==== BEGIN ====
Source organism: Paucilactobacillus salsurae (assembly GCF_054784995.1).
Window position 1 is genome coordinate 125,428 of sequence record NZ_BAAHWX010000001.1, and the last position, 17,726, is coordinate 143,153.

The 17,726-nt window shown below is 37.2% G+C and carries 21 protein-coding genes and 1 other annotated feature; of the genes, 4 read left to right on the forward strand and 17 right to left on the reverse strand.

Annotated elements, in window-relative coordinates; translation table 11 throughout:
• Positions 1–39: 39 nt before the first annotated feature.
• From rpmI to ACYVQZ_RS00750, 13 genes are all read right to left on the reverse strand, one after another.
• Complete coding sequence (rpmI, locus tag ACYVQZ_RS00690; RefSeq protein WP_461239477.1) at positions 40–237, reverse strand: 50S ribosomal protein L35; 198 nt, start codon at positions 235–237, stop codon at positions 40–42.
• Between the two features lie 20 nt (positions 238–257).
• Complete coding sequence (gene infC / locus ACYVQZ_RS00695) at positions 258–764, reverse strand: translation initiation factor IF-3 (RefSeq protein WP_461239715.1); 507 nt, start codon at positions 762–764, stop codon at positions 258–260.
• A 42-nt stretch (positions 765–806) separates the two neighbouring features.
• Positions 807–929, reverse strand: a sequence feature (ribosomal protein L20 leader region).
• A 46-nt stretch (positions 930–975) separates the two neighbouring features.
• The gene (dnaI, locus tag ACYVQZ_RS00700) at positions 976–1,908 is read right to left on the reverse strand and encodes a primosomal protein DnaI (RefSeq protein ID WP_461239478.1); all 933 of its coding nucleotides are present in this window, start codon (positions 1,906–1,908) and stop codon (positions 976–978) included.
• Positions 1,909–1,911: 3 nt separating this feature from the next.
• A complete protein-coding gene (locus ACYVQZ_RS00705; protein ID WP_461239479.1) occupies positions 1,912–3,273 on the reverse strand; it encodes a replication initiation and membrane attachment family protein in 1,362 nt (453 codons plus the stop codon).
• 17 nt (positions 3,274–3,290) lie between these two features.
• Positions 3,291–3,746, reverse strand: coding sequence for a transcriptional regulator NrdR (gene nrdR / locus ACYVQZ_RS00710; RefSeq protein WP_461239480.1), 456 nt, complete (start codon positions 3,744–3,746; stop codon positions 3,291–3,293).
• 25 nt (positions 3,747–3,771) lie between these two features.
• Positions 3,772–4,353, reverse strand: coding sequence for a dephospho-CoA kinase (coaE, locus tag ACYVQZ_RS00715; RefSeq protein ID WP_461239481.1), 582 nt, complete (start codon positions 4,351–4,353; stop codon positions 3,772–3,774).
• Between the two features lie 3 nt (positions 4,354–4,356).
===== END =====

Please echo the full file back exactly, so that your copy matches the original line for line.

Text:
Source organism: Paucilactobacillus salsurae (assembly GCF_054784995.1).
Window position 1 is genome coordinate 125,428 of sequence record NZ_BAAHWX010000001.1, and the last position, 17,726, is coordinate 143,153.

The 17,726-nt window shown below is 37.2% G+C and carries 21 protein-coding genes and 1 other annotated feature; of the genes, 4 read left to right on the forward strand and 17 right to left on the reverse strand.

Annotated elements, in window-relative coordinates; translation table 11 throughout:
• Positions 1–39: 39 nt before the first annotated feature.
• From rpmI to ACYVQZ_RS00750, 13 genes are all read right to left on the reverse strand, one after another.
• Complete coding sequence (rpmI, locus tag ACYVQZ_RS00690; RefSeq protein WP_461239477.1) at positions 40–237, reverse strand: 50S ribosomal protein L35; 198 nt, start codon at positions 235–237, stop codon at positions 40–42.
• Between the two features lie 20 nt (positions 238–257).
• Complete coding sequence (gene infC / locus ACYVQZ_RS00695) at positions 258–764, reverse strand: translation initiation factor IF-3 (RefSeq protein WP_461239715.1); 507 nt, start codon at positions 762–764, stop codon at positions 258–260.
• A 42-nt stretch (positions 765–806) separates the two neighbouring features.
• Positions 807–929, reverse strand: a sequence feature (ribosomal protein L20 leader region).
• A 46-nt stretch (positions 930–975) separates the two neighbouring features.
• The gene (dnaI, locus tag ACYVQZ_RS00700) at positions 976–1,908 is read right to left on the reverse strand and encodes a primosomal protein DnaI (RefSeq protein ID WP_461239478.1); all 933 of its coding nucleotides are present in this window, start codon (positions 1,906–1,908) and stop codon (positions 976–978) included.
• Positions 1,909–1,911: 3 nt separating this feature from the next.
• A complete protein-coding gene (locus ACYVQZ_RS00705; protein ID WP_461239479.1) occupies positions 1,912–3,273 on the reverse strand; it encodes a replication initiation and membrane attachment family protein in 1,362 nt (453 codons plus the stop codon).
• 17 nt (positions 3,274–3,290) lie between these two features.
• Positions 3,291–3,746, reverse strand: coding sequence for a transcriptional regulator NrdR (gene nrdR / locus ACYVQZ_RS00710; RefSeq protein WP_461239480.1), 456 nt, complete (start codon positions 3,744–3,746; stop codon positions 3,291–3,293).
• 25 nt (positions 3,747–3,771) lie between these two features.
• Positions 3,772–4,353, reverse strand: coding sequence for a dephospho-CoA kinase (coaE, locus tag ACYVQZ_RS00715; RefSeq protein ID WP_461239481.1), 582 nt, complete (start codon positions 4,351–4,353; stop codon positions 3,772–3,774).
• Between the two features lie 3 nt (positions 4,354–4,356).